Borrower Behavior Changing with Low Affordability, Rising Interest Rates

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Black Knight Inc.’s latest Mortgage Monitor Report suggests that although home price appreciation slowed in March – albeit very slightly – 30-year mortgage interest rates above 5% have pushed affordability very near its all-time worst level.

“After accelerating for the last four months, the rate of annual home price growth actually slowed a bit in March,” says Black Knight Data & Analytics President Ben Graboske. “Still, at 19.9 percent – down from an upwardly revised 20.1 percent in February – March would have otherwise set yet another record for appreciation. Year-to-date, home prices are already up nearly 6 percent nationwide with nearly 25 percent of the nation’s largest markets seeing gains of more than 7 percent over the last three months alone. With 30-year interest rates hitting 5.11 percent as of April 21, the impact these price gains have had on home affordability is significant.

“As measured by the share of median income required to make the P&I payment on the average-priced home bought with 20 percent down, U.S. housing was the least affordable ever back in July 2006 when it took 34.1 percent to make that P&I payment,” adds Graboske. “At the end of February 2022, we were already at 29.1 percent – and both rates and prices have continued to climb since then.

“As of April 21, that payment-to-income ratio has now climbed all the way to 32.5 percent, within just 1.6 percentage points of the prior record,” continues Graboske. “In ‘kitchen table’ terms, that equates to a $522 higher average monthly P&I payment – a 38 percent increase since January – with that payment up $790 (+72 percent) since the start of the pandemic. It won’t take much to push us past 2006 levels either; a 50 basis points jump in 30-year offerings or a 5 percent rise in home prices would push affordability to its worst level on record. And saying that, we should also keep in mind that they’ve already risen 200 basis points and 5.9 percent respectively this year.”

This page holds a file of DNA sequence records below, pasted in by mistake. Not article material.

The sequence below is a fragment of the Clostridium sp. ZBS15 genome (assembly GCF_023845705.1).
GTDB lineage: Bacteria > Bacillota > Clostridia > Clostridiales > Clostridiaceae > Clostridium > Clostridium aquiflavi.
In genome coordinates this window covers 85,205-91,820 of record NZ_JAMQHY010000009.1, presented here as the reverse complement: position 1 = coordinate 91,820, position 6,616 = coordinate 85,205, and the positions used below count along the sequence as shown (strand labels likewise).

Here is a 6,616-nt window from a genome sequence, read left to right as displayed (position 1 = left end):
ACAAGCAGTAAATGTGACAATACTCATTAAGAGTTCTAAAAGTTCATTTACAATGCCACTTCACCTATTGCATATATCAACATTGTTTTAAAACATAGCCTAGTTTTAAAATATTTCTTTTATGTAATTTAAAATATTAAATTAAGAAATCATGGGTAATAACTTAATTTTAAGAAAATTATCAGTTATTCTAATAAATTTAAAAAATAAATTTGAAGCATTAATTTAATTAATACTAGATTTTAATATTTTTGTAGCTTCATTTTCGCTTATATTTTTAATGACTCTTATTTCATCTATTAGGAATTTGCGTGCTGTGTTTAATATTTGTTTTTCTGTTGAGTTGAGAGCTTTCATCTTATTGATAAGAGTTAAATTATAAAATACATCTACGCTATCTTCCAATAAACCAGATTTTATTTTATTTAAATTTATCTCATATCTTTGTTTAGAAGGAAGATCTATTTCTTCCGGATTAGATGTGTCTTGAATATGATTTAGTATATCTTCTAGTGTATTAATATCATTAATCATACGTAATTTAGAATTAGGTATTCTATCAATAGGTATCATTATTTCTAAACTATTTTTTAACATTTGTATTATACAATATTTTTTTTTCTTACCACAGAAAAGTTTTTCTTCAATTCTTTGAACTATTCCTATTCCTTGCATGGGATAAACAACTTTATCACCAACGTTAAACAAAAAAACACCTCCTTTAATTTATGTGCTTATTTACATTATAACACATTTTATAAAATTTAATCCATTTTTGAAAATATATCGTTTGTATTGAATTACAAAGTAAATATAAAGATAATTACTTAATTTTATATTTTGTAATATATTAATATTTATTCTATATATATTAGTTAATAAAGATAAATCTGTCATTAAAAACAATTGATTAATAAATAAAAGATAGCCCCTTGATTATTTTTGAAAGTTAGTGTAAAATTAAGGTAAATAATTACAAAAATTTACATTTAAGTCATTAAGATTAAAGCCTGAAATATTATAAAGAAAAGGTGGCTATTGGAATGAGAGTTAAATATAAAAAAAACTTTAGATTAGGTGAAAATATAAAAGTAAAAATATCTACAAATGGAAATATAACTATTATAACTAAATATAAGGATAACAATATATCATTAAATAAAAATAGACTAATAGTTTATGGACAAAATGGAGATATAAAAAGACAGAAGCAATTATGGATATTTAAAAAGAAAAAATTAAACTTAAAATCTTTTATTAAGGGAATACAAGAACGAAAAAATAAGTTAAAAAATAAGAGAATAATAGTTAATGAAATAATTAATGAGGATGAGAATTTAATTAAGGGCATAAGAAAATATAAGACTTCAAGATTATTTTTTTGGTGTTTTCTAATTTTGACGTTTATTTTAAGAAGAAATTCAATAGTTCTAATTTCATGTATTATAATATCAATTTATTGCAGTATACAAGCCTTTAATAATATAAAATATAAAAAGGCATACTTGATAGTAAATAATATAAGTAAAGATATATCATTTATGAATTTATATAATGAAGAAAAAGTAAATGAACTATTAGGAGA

Leveraging rate lock data from Optimal Blue, a division of Black Knight, this month’s Mortgage Monitor shows that these market dynamics have made ARMs increasingly more attractive to borrowers. Indeed, the spread between 30-year and ARM offerings is now the widest it’s been since 2014, and within 20 basis points of an all-time high. As of mid-April, the average 5/1 ARM had a 1.3% lower initial rate than 30-year mortgages. In turn, the ARM share of purchase rate locks by volume has spiked from 2.5% in December to nearly 8% in March, the highest such share since Optimal Blue began reporting the metric in 2017.

While the ARM share is now at or near a post-Great Financial Crisis high, it still pales in comparison to the 40%+ of purchases completed via ARMs at the peak in 2005. Risk characteristics of these loans remain conservative as well: ARMs with 7-10-year introductory periods make up the vast majority of ARM originations (85% in 2021) and the average debt-to-income ratio among March ARM rate locks remained below 31%.

Today’s average ARM credit score of 757 is also the highest since at least 2017, and the number of outstanding ARMs is the lowest in more than 20 years. Still, nearly 1.4 million active ARMs are in the adjustable phase and may face rate – and subsequently payment – increases in coming months driven by sharp rises in underlying ARM indexes. Black Knight will continue to monitor the situation in the months to come.

Finally, though the appetite for “Expanded Guideline” purchase loans – a proxy for the non-qualified mortgage (non-QM) market – was all but non-existent early in the pandemic, rate locks on such loans have since hit a multi-year high driven by widening spreads, tightened affordability and increased investor appetite. While such loans only made up approximately 3% of all purchase locks in recent months, they are worth keeping an eye on given continued market shifts.

Read the full report here.

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